The Retro Computer Museum is one of several charitable organisations dedicated to saving, repairing, restoring and playing 1980s vintage gaming devices. The Museum holds at least one gathering a year for supporters, fundraising and publicity. The May event expanded to two days for the first time in 2011, due to popular demand from retro gaming fans on the Continent. Consequently several Dutch and German ‘sceners’, as the fans are known, attended the event as well as several hundred others from various corners of England.
The Annual Retro Computer Museum Gathering, May 2011
Assorted Ataris, numerous Nintendos, a Jupiter, a few Amigas plus many old arcade gaming machines were all on show in rural Leicestershire one wet weekend in May 2011.
An Ordinary Village Hall Bursting at the Seams with Old Computers
Swannington, near Coalville, was once again the venue for the event, as it has been in recent years. The same three rooms were in use, with a small seating area in the quieter front room for visitors to relax and eat in, and a varied display of beeping, chirping, whirring and flashing machinery in all other corners of the building. Entry was £7.50 each, in order to cover the cost of hall hire whilst giving the profits to the charity. In late November, the Museum will hold its first Gathering at Snibston Discovery Museum, a larger venue. News was beginning to break that there was the chance for the RCM collection to move to a permanent home, so there was a general feeling of optimism for the future of this small and dedicated band of enthusiasts and their prized machinery.
On display was an eclectic mix of older gaming equipment. Everything from a version of Pac-Man for the Nintendo running on a large flat screen to the Jupiter 400 showing an early black-and-white version of Donkey Kong.
I was lucky enough to speak to a coder who was developing a modern version of the machine and was able to compare and contrast his coding with the original machine. For the completists, there were several different takes on Pac-Man and Munchman running on a variety of machinery, a number of Donkey Kongs, Space Invaders-type games for most platforms and a copy of Joust on the Atari 900 complete with braking sound effects when the bird landed and skidded to a halt to pick up the golden egg. Other fully playable games varied from Hangman on a Texas Instruments device to Manic Miner, Hang On, Penguin Adventure, Arachnoids and Lemmings plus various Super Mario franchises and an early flight simulator on the Nintendo.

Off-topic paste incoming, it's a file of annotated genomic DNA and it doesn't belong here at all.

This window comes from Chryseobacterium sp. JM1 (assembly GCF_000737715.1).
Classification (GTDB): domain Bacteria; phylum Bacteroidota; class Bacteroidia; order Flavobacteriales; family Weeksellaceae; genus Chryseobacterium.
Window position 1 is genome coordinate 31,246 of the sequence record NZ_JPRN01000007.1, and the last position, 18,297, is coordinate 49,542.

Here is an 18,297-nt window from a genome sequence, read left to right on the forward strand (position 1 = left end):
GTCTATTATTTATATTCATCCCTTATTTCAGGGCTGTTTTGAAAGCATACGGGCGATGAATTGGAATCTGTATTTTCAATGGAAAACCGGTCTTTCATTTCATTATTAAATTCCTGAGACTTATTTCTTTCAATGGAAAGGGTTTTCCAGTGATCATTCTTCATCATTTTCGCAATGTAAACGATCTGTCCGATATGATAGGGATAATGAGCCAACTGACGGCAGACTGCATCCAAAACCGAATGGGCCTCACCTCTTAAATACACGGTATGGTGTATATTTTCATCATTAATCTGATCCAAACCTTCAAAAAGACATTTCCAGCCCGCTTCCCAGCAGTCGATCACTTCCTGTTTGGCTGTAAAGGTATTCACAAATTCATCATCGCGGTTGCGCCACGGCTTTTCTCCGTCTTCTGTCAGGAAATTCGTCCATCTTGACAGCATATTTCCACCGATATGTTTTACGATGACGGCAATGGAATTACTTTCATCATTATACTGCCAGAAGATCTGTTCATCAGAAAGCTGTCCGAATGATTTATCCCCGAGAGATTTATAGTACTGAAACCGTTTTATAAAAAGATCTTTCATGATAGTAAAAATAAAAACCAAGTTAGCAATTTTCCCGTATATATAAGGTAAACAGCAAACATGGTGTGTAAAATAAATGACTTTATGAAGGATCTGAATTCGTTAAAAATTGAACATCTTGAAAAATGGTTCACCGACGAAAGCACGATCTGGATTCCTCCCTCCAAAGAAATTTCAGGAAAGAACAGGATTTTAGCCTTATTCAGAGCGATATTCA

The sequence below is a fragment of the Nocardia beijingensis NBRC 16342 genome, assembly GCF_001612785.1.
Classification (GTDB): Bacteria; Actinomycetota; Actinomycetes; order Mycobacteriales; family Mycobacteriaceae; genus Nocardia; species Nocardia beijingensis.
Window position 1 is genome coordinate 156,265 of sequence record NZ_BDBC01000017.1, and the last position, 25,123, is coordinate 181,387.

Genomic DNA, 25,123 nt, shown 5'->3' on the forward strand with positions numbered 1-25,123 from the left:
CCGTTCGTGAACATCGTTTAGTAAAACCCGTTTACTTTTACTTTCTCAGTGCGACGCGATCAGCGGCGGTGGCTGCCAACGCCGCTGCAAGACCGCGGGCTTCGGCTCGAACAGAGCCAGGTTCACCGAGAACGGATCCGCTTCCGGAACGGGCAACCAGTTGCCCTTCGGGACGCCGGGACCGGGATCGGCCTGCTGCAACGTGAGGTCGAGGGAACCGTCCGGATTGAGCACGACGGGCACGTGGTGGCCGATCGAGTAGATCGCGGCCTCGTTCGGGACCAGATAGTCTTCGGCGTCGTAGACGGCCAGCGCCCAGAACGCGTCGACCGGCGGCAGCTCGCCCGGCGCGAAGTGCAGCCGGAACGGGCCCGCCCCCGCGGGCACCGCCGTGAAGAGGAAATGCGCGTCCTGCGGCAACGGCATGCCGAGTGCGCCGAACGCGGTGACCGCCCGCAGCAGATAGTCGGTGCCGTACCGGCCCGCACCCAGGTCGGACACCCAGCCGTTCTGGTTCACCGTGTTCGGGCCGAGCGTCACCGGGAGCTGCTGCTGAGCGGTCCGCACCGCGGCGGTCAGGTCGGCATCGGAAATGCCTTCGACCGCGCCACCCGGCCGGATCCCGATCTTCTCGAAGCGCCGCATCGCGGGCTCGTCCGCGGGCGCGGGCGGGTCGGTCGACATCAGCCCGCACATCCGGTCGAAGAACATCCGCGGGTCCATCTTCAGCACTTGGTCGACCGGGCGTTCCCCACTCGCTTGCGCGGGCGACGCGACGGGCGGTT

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Fresh Food Served Throughout the Day
This gamer marches on her stomach, so every event always has the requisite review of the food outlets. RCM never disappoints in this area, and as ever, a selection of hot and cold food and drink was on offer. This ranged from burgers and jacket potatoes to fizzy drinks, tea, coffee, crisps and chocolate.
Plus home made, wheat-free chocolate muffins and chocolate crispies to die for, as always. I swear some of the sceners come for the food alone... Prices were reasonable at between £2.50 and £3.00 for a main course and 60p for a can of pop or generously sized cup of hot drink.
Constant Movement around the Devices
The general idea of such events is that visitors play as many of the games as they can, moving around the room according to their whim and which stations are vacant at the time. This tactic allows for easy mixing and socialising as well as introductions to new faces. Variety is the keystone to maximum enjoyment and the way the machines are laid out with their games library alongside makes it easy to move to a new area and decide to sample several games for the same platform.
Multi-Player Competitions and Gamer T-shirts
On Saturday, in one corner of the room, an ongoing multi-player contest group could be found, playing Bomberman. Many of the regular sceners in that group were wearing what can only be termed ‘appropriate’ T-shirts, bearing legends such as I was a Teenage Manic Miner, the Space Invaders logo and a black shirt with the bright yellow Pac-Man design and the phrase Vicious Yellow B*****d in the same luminous shade. The retro scene these days is dominated by age 35+ males, some of whom have started to bring their families along to the events. Therefore a number of younger children were around for part of the day. They seemed to be enjoying themselves, alternately taking part in some of the gaming and playing tag around the room until the early evening when they were taken home to bed. There were also a number of University students in attendance, as the nearby De Montfort University supports a vibrant retro scene.
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A Chance to Test Long-Buried Gaming Skills
The gatherings provide a chance for all attendees to play games they never thought they would again, those they always wanted to – and those they didn't even know existed. The breadth of development between a Jupiter 400 with a black and white two dimensional screen and a Nintendo running R-type is stunning, but here they sit side by side quite happily. It is a wonderfully entertaining way to spend a few hours and in addition is great value for money.
RCM website - Accessed monthly from May-November 2011 during work on this article and regularly updated with news on the Snibston gathering.
Snibston Discovery Museum (Leicester County Council) - Accessed November 2011.
This article originally appeared on Suite101.com on 6 November 2011. It was removed at the writer's request in February 2013, and appears here with slight revision and additional photographs.